Bouygues logo

While French-based industrial group Bougyues has reported a sharp jump in profitability for the first half of 2017, its road and rail subsidiary Colas had little to do with it.

Group profitability for Bouygues increased by €179 million, from €206 million in the first half of 2016 to €385 million in the first half of this year. Current operating margin was up by 1.1 points year-on-year.

Sales were also up, from €14.67 billion in the first half of 2016 to €15.16 billion in the same period of 2017, representing a 3% rise.

The backlog for the group’s construction businesses reached a record level, standing at €31.2 billion at the end of June 2017, up 5% year-on-year – or 6% at constant exchange rates.

This was said to have come as a result of three major contracts worth a total of €1.1 billion that were awarded to the group in the first six months of the year, for the Grand Paris Express rapid transport projects.

Based on these financial results, Bouygues confirmed its target of improved group profitability in 2017, and it expects the current operating margin in the construction businesses to continue to improve.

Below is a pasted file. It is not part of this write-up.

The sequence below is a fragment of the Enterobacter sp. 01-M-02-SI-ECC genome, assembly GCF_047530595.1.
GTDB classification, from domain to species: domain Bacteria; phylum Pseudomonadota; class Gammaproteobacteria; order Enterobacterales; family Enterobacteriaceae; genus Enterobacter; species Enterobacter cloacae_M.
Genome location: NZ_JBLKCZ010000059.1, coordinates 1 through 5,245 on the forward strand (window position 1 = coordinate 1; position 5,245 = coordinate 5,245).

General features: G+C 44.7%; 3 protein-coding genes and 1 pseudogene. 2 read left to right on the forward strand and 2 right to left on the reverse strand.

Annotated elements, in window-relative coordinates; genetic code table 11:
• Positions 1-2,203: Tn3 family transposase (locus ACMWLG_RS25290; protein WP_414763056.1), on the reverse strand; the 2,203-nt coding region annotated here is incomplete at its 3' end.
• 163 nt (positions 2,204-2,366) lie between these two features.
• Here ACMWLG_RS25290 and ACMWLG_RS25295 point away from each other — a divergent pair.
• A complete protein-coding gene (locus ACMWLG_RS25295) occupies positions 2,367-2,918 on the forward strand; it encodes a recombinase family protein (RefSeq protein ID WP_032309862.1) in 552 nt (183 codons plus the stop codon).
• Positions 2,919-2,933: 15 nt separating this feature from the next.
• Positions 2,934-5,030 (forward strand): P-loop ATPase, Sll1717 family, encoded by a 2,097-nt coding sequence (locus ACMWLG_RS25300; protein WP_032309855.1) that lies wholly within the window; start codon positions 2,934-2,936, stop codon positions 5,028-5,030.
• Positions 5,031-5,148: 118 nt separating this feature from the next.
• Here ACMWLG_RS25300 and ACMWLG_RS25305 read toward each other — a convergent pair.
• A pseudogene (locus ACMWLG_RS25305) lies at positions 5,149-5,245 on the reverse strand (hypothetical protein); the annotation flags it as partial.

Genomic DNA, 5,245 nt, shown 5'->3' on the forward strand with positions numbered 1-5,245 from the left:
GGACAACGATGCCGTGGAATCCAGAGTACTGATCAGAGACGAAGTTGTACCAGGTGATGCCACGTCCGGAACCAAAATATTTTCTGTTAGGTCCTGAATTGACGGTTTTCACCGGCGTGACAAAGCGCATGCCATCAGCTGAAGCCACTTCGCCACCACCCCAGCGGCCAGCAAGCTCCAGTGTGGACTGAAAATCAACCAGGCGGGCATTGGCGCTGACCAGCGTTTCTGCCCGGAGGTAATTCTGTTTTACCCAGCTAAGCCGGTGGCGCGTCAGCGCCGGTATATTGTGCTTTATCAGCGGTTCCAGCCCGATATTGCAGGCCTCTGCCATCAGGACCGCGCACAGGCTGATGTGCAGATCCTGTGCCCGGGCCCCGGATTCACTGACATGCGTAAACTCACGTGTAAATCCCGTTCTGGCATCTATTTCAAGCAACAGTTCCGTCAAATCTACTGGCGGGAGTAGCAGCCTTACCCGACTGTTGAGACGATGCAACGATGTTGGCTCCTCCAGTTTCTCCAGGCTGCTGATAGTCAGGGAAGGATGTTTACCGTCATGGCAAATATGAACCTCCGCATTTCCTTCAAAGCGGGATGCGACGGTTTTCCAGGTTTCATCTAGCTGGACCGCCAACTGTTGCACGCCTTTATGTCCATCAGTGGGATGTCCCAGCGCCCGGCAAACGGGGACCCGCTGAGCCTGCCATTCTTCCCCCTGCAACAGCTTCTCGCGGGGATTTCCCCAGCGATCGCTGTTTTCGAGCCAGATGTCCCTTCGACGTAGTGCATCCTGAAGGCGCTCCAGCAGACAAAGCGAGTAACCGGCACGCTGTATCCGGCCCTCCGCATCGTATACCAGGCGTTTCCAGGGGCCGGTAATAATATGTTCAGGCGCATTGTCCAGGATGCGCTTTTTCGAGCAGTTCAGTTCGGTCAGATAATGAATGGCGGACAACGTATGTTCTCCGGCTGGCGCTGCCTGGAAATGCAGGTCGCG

Colas logo

For its subsidiary Colas, the highly seasonal nature of the majority of its businesses led to less impressive results.

However, the company’s order backlog was up 1% – or 2% at constant exchange rates – on the backlog in the first half of the previous year, standing at €8.1 billion at the end of June 2017. For mainland France, the order backlog grew by 9%.

Revenue also increased by 7% on the previous year, to €5 billion in the first half of 2017. This was split equally between its activity within France and its international activities.

Colas’ current operating profit was down €51 million, from a loss of €85 million at the end of June 2016 to a loss of €136 million at the end of June this year. The fall was attributed mainly to delayed projects in North America, the still-limited impact on profit of the rapid relaunch of projects in Central Europe, and a more challenging French railways market for Colas Rail.

For the company’s roads businesses, revenue came to €4 billion, to which all the regional subsidiaries were said to have contributed. Colas said this reflected the market’s recovery after a three-year decline. In Europe as a whole, revenue increased by 17% at constant exchange rates. But there was a divide, with Northern Europe increasing by 9% and Central Europe rising by 34%, which was said to be related to the relaunch of road projects funded by the European Union.

Colas said it expected revenue at constant scope and exchange rates to grow slightly in 2017, compared to 2016.

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